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MOJ publishes report on research exploring the implementation and early impacts of the revised Public Law Outline

Date:24 APR 2014
Journals Manager + Online Editor

Family Law special issue

The Ministry of Justice has published a report on research exploring the implementation and early impacts of the revised Public Law Outline (PLO).

The research was carried out between August and November 2013 shortly after implementation of the revised PLO. Research was based on workshops, in-depth qualitative interviews with family justice practitioners, and the results of an online survey completed by members across all Local Family Justice Boards in England and Wales.

The aim of the research was to explore the perceptions and experiences of implementing the revised PLO at a local level. Specifically, it sought to understand how the changes to the PLO were perceived to be affecting pre-proceedings work and court proceedings, and any impacts on the wider family justice system.

Key findings include:

  • Practitioners were very positive about the drive to reduce the time that public law cases spent in court. Many felt the revisions to the PLO were a much-needed change, with better focus on children's timelines and their outcomes. Practitioners felt that the revised PLO and associated guidance and training had helped secure substantial progress in ensuring, where possible, that cases are completed within 26 weeks.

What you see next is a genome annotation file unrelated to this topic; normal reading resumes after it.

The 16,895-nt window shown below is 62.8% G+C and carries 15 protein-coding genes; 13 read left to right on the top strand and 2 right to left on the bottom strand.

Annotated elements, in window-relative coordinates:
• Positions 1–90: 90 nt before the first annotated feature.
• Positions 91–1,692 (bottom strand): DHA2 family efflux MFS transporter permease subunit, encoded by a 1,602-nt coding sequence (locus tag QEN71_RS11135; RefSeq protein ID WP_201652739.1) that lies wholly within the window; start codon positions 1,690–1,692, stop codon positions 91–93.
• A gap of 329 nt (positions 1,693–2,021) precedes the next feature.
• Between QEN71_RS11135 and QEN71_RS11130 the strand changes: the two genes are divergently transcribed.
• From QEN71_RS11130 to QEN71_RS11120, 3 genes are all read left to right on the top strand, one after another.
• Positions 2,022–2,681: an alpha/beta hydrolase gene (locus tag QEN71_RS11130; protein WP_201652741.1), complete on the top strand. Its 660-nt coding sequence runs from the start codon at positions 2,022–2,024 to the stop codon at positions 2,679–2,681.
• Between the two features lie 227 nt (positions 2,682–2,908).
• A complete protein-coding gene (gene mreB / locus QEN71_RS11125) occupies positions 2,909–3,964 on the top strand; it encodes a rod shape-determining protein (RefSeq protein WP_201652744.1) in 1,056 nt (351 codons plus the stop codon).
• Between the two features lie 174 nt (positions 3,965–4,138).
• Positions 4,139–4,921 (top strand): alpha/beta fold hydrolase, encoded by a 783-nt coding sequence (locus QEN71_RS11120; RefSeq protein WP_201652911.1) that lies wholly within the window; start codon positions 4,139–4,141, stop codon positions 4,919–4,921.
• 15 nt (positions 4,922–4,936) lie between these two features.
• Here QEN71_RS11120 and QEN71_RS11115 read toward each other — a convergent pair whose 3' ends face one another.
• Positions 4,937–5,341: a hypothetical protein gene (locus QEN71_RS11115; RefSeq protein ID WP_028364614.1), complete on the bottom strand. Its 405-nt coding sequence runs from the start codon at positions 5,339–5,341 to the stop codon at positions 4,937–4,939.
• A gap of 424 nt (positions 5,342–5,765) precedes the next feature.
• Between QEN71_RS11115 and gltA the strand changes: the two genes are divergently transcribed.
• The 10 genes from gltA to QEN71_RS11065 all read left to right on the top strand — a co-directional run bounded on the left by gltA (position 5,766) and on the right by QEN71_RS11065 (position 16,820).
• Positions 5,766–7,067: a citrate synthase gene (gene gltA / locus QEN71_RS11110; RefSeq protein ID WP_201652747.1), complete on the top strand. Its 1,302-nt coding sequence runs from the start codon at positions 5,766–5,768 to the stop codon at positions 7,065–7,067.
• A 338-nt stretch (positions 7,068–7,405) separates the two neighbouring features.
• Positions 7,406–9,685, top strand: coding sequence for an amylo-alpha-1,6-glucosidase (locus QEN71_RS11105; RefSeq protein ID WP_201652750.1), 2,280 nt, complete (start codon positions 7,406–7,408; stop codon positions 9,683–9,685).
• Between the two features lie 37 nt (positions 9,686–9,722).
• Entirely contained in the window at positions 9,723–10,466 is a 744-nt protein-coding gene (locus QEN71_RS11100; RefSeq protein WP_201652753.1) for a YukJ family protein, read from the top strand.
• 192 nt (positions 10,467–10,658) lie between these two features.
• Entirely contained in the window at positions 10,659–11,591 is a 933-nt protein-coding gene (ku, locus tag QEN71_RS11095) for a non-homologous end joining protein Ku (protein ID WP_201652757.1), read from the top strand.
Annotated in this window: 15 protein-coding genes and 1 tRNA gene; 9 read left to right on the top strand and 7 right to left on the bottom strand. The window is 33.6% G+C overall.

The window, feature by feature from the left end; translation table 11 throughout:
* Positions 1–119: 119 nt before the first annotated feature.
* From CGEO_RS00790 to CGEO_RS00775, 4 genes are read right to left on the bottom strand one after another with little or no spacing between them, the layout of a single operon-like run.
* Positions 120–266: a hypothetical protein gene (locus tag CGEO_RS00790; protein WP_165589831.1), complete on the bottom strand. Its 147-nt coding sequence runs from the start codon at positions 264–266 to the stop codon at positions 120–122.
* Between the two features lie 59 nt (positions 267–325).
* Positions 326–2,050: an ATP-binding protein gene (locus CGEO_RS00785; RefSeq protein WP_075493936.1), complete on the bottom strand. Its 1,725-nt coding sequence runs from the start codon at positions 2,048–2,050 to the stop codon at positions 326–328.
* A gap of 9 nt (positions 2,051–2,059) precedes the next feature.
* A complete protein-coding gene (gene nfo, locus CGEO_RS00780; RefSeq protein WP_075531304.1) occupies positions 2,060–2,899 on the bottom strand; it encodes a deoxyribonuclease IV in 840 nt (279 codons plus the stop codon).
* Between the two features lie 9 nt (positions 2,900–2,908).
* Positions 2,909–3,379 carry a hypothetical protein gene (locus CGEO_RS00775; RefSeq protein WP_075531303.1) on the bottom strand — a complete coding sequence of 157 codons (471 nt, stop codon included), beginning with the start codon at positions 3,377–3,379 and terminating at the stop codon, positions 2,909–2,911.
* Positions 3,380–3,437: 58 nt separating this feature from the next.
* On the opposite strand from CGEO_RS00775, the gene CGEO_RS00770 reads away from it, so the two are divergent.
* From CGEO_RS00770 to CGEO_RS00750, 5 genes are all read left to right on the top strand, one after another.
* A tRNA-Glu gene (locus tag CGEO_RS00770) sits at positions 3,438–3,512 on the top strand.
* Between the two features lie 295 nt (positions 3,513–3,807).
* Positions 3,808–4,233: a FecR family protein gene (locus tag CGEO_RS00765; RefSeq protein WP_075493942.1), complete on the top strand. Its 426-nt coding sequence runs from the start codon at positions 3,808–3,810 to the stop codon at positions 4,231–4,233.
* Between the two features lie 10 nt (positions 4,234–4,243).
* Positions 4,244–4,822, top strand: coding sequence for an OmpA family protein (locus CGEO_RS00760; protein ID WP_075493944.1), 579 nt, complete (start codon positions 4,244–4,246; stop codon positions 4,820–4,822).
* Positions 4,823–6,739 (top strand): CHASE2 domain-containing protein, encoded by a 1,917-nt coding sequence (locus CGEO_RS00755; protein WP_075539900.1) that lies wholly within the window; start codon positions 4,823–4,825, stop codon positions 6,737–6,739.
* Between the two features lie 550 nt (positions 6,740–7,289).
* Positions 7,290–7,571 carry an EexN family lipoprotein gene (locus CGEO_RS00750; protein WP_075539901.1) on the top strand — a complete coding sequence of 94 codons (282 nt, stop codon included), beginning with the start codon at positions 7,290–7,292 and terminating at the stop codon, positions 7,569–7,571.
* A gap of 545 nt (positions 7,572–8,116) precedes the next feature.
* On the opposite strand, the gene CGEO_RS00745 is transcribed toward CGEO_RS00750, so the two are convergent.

• It was felt cases were being conducted in a more focused and efficient way under the revised PLO. Children's needs were felt to be identified earlier in proceedings, with parties seen to be acting quicker and levels of delay, particularly in court proceedings, being reduced.
  • Practitioners described challenges they had experienced during the early stages of implementation and many felt it would take time to adapt to the new requirements. However, practitioners believed that the positive aspects outweighed any challenges, and there were very good levels of engagement and motivation to ‘make this work'. Practitioners were keen to stress that the reduced timeframes had encouraged and facilitated joint working and improved communication between agencies.
  • Practitioners highlighted some areas that may require further consideration. Some felt that the focus to complete cases within 26 weeks may not necessarily reduce the overall time that children are living in uncertainty. This may be due to a potential increased amount of time that cases spend during the pre-proceedings phase and because final orders made at 26 weeks may not always result in cases being closed.

The full report is available to download here.